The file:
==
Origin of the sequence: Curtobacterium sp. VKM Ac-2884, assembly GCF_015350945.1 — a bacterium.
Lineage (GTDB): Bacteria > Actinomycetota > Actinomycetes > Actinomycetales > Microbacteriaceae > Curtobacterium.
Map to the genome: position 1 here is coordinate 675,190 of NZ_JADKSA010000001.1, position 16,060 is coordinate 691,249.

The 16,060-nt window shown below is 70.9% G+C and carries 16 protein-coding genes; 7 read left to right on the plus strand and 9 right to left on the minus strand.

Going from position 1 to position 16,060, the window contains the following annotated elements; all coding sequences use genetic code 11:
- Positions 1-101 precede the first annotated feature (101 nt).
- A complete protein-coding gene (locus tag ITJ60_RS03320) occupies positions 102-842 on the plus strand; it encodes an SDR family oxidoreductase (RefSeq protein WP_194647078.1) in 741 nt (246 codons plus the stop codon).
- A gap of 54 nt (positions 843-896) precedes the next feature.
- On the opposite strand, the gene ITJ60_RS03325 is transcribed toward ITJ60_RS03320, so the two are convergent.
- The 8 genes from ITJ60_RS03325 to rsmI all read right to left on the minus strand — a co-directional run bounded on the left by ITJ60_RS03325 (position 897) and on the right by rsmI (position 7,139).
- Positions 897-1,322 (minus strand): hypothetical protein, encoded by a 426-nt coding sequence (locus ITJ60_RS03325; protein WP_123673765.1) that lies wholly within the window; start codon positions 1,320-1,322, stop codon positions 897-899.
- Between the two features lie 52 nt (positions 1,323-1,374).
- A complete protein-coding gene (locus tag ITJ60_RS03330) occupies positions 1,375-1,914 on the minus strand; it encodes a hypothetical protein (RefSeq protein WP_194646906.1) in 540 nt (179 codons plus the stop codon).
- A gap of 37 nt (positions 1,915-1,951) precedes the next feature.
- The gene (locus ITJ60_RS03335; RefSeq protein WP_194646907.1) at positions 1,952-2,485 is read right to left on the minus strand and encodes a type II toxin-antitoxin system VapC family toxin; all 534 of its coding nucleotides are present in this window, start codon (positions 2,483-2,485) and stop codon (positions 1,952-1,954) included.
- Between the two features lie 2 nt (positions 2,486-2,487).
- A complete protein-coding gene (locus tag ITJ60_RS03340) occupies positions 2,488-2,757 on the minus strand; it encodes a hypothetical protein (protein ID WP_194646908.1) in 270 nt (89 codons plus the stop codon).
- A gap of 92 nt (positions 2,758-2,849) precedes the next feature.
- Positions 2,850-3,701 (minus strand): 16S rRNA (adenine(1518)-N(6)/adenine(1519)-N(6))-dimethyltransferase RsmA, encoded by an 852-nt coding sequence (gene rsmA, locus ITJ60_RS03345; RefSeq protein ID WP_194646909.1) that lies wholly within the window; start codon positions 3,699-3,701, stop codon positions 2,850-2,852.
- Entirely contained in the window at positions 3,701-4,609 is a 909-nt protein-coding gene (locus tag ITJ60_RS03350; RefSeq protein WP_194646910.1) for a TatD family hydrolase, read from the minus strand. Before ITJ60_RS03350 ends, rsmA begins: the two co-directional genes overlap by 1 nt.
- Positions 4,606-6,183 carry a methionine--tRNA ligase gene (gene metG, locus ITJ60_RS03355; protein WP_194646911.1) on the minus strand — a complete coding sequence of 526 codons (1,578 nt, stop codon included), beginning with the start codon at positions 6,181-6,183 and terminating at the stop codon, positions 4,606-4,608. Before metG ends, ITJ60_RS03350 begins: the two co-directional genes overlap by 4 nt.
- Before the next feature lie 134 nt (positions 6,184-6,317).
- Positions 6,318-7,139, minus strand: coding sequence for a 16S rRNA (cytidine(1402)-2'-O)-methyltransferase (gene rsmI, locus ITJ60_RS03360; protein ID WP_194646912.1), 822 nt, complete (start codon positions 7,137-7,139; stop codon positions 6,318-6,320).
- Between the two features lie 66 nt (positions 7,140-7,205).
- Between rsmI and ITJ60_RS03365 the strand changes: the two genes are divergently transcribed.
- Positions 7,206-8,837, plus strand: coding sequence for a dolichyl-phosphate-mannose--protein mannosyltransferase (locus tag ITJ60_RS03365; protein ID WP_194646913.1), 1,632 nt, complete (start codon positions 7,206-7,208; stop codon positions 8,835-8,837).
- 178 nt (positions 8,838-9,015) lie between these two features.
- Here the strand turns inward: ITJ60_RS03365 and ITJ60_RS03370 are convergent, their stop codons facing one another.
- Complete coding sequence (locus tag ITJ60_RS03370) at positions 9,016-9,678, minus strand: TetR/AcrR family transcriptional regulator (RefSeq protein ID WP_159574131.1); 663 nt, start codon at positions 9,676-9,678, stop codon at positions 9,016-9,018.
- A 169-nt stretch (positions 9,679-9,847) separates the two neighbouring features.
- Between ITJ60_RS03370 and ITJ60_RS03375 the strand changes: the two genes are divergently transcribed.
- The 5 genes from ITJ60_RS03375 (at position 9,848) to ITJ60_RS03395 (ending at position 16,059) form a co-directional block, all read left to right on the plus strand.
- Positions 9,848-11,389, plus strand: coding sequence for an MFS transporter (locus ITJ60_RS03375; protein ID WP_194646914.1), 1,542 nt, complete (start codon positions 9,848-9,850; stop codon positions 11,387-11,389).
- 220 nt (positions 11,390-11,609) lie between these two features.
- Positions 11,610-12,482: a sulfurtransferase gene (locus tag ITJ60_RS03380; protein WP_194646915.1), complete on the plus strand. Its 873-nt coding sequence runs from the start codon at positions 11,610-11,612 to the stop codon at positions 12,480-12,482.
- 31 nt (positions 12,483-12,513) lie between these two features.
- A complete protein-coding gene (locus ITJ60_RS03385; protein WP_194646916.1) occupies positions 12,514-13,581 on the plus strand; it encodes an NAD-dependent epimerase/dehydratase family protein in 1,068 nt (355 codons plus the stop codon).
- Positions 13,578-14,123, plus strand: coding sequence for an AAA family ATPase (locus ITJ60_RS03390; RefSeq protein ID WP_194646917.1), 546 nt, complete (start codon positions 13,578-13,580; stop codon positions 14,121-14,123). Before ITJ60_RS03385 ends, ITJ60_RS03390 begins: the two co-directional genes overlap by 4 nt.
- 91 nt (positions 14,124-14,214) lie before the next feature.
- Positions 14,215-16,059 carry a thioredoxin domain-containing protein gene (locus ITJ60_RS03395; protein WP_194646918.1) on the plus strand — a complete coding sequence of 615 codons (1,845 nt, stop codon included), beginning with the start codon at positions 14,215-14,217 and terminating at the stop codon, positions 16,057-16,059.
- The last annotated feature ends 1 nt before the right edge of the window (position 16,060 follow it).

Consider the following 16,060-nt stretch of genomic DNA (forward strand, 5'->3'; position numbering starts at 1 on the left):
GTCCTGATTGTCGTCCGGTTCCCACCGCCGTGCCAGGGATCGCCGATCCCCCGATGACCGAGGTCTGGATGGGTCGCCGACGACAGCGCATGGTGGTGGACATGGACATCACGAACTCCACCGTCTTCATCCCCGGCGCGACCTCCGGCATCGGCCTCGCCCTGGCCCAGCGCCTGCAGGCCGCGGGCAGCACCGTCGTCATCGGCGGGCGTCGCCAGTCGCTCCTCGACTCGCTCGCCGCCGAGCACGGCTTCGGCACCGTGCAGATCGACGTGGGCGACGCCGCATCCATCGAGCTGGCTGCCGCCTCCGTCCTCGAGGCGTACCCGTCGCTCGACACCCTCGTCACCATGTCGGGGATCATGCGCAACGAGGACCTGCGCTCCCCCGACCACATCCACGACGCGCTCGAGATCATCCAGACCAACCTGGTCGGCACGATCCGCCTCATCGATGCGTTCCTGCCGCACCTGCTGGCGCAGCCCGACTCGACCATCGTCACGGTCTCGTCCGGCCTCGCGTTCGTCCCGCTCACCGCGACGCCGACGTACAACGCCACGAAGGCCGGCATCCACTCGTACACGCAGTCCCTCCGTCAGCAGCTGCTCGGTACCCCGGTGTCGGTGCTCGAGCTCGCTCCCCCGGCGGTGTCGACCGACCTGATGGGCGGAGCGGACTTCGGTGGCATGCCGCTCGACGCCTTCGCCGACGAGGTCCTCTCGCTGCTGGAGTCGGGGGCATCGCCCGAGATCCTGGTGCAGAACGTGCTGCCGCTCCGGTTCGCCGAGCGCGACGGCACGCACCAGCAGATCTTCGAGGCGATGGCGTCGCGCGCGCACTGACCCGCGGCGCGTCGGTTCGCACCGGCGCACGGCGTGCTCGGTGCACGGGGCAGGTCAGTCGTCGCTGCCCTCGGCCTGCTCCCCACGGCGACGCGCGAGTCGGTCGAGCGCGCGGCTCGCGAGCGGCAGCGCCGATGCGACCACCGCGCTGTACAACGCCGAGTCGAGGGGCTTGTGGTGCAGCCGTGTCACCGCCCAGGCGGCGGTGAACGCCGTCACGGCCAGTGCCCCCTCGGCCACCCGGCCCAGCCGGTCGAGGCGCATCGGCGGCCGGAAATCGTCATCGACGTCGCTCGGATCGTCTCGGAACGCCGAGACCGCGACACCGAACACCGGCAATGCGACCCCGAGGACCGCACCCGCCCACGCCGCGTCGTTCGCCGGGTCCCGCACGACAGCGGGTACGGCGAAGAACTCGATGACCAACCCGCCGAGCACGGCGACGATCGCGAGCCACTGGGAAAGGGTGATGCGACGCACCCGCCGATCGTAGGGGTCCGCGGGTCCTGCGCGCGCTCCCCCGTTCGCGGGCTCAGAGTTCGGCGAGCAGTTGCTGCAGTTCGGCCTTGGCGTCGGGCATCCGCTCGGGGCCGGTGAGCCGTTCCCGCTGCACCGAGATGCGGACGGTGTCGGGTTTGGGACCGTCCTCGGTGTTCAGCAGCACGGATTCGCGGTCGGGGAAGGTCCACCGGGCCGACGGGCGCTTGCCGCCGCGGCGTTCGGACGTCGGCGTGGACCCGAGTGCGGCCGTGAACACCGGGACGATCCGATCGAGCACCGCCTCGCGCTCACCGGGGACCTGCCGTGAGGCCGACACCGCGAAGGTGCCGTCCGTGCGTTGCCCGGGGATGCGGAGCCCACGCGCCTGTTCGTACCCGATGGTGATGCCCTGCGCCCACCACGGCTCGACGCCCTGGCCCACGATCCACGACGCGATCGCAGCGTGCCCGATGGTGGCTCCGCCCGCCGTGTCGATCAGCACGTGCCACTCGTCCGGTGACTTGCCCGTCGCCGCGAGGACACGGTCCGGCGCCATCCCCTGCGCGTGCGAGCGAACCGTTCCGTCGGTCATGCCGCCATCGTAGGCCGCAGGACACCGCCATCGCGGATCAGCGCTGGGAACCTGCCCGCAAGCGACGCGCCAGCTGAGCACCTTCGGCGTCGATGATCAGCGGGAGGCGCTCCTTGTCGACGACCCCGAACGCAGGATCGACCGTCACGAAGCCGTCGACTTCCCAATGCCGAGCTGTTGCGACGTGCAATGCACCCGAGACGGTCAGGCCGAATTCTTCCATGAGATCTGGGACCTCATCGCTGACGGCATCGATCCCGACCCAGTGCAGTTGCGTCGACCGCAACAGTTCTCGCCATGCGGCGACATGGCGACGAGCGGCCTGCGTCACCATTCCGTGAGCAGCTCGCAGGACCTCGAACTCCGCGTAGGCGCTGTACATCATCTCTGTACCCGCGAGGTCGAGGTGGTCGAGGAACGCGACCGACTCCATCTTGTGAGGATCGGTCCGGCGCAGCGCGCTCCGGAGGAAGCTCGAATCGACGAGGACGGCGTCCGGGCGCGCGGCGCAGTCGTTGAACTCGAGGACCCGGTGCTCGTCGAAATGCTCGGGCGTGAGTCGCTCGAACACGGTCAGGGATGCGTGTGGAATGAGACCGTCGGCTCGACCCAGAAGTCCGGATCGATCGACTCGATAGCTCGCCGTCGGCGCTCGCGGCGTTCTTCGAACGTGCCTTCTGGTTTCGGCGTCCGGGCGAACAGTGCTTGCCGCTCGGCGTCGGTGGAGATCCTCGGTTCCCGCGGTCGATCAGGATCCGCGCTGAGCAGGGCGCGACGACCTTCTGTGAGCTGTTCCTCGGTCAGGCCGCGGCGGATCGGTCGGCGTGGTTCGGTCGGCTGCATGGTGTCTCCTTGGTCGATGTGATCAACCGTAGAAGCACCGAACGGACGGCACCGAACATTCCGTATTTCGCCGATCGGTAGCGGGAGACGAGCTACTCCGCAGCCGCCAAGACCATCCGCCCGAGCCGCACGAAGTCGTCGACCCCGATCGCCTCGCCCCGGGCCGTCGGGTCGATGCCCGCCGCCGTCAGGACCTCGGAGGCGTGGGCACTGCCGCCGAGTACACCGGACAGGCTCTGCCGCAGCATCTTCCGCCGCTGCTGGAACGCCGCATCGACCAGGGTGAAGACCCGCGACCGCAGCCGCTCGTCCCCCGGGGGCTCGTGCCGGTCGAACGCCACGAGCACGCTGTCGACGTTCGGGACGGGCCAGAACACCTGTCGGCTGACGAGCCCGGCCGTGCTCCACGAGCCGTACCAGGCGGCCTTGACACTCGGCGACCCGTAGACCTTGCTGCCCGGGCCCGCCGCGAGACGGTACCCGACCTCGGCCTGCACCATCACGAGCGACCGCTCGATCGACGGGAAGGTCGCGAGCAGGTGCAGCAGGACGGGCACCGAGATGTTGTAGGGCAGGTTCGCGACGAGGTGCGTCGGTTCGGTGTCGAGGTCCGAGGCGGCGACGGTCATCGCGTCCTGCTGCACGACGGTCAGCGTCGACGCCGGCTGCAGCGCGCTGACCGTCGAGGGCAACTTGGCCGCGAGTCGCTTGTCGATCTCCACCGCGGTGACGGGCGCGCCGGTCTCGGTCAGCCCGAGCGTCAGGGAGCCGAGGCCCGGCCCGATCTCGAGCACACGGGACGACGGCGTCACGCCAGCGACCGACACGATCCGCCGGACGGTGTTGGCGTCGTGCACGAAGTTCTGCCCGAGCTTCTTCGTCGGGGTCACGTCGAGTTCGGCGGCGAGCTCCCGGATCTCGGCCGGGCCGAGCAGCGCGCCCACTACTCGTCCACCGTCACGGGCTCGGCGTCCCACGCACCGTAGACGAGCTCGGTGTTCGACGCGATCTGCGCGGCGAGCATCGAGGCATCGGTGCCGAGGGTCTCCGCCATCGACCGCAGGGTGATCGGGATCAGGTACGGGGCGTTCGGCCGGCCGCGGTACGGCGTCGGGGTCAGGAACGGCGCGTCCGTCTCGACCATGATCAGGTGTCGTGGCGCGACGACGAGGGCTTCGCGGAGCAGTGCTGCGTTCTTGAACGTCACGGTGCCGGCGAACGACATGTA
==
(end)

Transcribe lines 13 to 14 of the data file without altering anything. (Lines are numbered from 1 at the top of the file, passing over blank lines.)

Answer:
- A complete protein-coding gene (locus tag ITJ60_RS03330) occupies positions 1,375-1,914 on the minus strand; it encodes a hypothetical protein (RefSeq protein WP_194646906.1) in 540 nt (179 codons plus the stop codon).
- A gap of 37 nt (positions 1,915-1,951) precedes the next feature.